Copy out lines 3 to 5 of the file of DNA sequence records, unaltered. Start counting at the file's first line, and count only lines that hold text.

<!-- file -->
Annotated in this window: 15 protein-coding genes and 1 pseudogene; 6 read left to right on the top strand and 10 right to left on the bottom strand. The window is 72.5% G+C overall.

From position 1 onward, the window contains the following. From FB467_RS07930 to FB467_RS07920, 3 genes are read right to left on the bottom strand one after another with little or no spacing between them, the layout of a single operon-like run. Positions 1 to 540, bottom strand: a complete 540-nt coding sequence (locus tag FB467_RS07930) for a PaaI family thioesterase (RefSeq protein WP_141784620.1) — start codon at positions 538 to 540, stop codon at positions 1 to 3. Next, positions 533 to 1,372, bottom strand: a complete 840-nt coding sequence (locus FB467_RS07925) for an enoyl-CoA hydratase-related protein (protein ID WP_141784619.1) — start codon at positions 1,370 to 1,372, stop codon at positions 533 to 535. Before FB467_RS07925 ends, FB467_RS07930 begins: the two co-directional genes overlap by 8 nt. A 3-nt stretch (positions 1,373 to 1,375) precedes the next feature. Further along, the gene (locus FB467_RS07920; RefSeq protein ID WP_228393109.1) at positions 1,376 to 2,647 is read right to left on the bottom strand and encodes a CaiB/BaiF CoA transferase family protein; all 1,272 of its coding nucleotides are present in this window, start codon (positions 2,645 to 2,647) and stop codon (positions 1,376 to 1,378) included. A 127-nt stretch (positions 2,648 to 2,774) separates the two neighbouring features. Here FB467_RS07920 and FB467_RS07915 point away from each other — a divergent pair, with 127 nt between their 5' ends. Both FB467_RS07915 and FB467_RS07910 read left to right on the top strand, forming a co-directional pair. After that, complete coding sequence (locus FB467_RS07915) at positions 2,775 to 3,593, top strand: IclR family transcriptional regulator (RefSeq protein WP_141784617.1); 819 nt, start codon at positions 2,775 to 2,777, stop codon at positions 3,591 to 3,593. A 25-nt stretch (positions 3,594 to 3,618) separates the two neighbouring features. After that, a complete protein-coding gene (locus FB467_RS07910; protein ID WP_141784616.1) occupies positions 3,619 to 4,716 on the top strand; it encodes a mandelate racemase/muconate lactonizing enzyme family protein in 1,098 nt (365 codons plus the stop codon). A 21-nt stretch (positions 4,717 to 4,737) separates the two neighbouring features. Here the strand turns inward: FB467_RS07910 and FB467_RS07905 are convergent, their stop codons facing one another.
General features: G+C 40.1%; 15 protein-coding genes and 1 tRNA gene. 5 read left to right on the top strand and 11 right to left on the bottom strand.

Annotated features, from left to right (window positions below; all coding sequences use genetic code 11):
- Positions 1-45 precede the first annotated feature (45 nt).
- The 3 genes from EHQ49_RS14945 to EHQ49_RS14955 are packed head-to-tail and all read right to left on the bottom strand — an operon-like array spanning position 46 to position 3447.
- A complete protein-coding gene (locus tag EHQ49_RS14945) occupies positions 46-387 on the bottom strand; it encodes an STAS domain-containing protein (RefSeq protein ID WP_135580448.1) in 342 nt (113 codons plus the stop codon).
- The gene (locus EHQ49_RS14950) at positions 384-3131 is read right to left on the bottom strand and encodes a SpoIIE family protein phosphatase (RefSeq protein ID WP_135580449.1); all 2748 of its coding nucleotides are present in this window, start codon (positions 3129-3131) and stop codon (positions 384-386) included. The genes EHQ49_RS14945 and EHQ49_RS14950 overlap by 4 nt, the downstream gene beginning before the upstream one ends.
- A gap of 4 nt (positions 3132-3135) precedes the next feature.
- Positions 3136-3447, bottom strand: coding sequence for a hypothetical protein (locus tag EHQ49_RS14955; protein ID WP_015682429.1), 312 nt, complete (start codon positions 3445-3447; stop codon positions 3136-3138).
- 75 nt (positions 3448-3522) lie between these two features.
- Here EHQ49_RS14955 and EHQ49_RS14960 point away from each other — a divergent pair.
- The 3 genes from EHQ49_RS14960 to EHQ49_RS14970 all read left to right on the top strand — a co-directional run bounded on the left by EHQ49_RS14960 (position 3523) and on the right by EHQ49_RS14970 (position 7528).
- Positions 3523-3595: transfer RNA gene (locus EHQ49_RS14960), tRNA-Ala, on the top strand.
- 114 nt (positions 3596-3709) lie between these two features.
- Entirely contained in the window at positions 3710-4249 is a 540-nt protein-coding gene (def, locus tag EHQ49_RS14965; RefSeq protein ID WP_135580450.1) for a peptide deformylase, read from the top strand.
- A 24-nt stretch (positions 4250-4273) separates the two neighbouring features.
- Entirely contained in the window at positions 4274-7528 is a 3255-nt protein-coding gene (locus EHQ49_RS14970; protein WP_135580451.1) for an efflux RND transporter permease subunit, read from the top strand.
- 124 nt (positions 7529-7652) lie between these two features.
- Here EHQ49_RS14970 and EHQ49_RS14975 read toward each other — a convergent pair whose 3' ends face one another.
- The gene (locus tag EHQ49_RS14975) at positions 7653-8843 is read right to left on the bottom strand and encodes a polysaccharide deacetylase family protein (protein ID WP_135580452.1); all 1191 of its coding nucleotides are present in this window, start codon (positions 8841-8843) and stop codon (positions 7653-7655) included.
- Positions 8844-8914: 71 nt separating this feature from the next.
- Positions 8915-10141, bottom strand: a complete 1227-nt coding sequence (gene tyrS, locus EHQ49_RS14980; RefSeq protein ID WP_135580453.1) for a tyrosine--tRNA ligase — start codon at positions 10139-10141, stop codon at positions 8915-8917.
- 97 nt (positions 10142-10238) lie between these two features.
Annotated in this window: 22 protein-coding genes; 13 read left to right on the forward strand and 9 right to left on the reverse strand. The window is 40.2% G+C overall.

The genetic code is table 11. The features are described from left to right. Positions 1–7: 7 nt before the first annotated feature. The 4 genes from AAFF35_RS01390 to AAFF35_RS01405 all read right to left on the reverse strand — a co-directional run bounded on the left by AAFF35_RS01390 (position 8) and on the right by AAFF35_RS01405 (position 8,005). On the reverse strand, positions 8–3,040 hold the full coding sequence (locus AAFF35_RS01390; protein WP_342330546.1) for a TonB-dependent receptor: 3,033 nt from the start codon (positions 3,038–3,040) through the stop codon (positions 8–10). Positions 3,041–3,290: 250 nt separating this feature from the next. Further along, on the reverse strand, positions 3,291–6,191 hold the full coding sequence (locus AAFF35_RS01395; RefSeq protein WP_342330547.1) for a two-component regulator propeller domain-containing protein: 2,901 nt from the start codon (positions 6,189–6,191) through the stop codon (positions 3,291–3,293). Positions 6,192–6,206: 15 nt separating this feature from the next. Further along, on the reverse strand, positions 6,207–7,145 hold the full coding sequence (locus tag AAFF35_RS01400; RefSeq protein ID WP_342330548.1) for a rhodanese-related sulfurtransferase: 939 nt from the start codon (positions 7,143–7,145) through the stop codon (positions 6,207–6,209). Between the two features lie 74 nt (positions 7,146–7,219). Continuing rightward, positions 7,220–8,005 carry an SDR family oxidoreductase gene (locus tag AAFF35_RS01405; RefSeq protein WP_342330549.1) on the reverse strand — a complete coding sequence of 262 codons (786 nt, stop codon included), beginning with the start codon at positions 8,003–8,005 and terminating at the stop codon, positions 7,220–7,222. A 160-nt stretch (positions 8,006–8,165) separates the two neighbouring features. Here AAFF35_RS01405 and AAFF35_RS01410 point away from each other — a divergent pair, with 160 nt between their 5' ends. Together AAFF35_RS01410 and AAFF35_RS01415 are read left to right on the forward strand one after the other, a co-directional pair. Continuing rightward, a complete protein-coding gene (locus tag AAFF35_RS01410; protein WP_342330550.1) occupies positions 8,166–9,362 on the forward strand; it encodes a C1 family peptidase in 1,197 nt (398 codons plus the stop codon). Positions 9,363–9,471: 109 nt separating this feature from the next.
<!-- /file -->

General features: G+C 40.1%; 15 protein-coding genes and 1 tRNA gene. 5 read left to right on the top strand and 11 right to left on the bottom strand.

Annotated features, from left to right (window positions below; all coding sequences use genetic code 11):
- Positions 1-45 precede the first annotated feature (45 nt).